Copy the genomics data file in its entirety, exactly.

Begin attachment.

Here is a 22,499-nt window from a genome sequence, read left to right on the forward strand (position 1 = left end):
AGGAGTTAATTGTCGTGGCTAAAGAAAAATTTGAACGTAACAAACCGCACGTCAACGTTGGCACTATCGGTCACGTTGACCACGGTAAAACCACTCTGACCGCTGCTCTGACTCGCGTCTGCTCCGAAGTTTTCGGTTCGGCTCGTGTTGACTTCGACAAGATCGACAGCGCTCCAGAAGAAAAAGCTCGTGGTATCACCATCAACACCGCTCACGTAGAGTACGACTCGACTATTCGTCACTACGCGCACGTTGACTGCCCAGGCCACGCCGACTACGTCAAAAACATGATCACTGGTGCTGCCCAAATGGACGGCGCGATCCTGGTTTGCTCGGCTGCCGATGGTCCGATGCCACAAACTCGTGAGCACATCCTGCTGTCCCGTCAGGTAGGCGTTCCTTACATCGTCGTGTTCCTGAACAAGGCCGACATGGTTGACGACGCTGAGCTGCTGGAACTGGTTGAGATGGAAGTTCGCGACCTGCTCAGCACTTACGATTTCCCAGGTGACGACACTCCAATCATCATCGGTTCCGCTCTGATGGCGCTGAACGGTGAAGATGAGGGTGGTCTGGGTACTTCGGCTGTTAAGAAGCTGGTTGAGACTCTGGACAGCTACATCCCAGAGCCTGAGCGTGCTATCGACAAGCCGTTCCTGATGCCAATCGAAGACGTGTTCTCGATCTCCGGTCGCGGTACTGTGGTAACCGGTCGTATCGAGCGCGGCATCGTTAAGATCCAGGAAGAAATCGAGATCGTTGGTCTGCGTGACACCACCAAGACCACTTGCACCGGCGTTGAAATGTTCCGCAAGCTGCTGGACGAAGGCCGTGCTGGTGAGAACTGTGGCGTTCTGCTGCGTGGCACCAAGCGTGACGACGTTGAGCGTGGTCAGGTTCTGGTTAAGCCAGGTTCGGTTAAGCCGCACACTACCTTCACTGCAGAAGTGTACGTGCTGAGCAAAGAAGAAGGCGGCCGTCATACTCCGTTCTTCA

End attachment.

Here is a 22,499-nt window from a genome sequence, read left to right on the forward strand (position 1 = left end):
AGGAGTTAATTGTCGTGGCTAAAGAAAAATTTGAACGTAACAAACCGCACGTCAACGTTGGCACTATCGGTCACGTTGACCACGGTAAAACCACTCTGACCGCTGCTCTGACTCGCGTCTGCTCCGAAGTTTTCGGTTCGGCTCGTGTTGACTTCGACAAGATCGACAGCGCTCCAGAAGAAAAAGCTCGTGGTATCACCATCAACACCGCTCACGTAGAGTACGACTCGACTATTCGTCACTACGCGCACGTTGACTGCCCAGGCCACGCCGACTACGTCAAAAACATGATCACTGGTGCTGCCCAAATGGACGGCGCGATCCTGGTTTGCTCGGCTGCCGATGGTCCGATGCCACAAACTCGTGAGCACATCCTGCTGTCCCGTCAGGTAGGCGTTCCTTACATCGTCGTGTTCCTGAACAAGGCCGACATGGTTGACGACGCTGAGCTGCTGGAACTGGTTGAGATGGAAGTTCGCGACCTGCTCAGCACTTACGATTTCCCAGGTGACGACACTCCAATCATCATCGGTTCCGCTCTGATGGCGCTGAACGGTGAAGATGAGGGTGGTCTGGGTACTTCGGCTGTTAAGAAGCTGGTTGAGACTCTGGACAGCTACATCCCAGAGCCTGAGCGTGCTATCGACAAGCCGTTCCTGATGCCAATCGAAGACGTGTTCTCGATCTCCGGTCGCGGTACTGTGGTAACCGGTCGTATCGAGCGCGGCATCGTTAAGATCCAGGAAGAAATCGAGATCGTTGGTCTGCGTGACACCACCAAGACCACTTGCACCGGCGTTGAAATGTTCCGCAAGCTGCTGGACGAAGGCCGTGCTGGTGAGAACTGTGGCGTTCTGCTGCGTGGCACCAAGCGTGACGACGTTGAGCGTGGTCAGGTTCTGGTTAAGCCAGGTTCGGTTAAGCCGCACACTACCTTCACTGCAGAAGTGTACGTGCTGAGCAAAGAAGAAGGCGGCCGTCATACTCCGTTCTTCA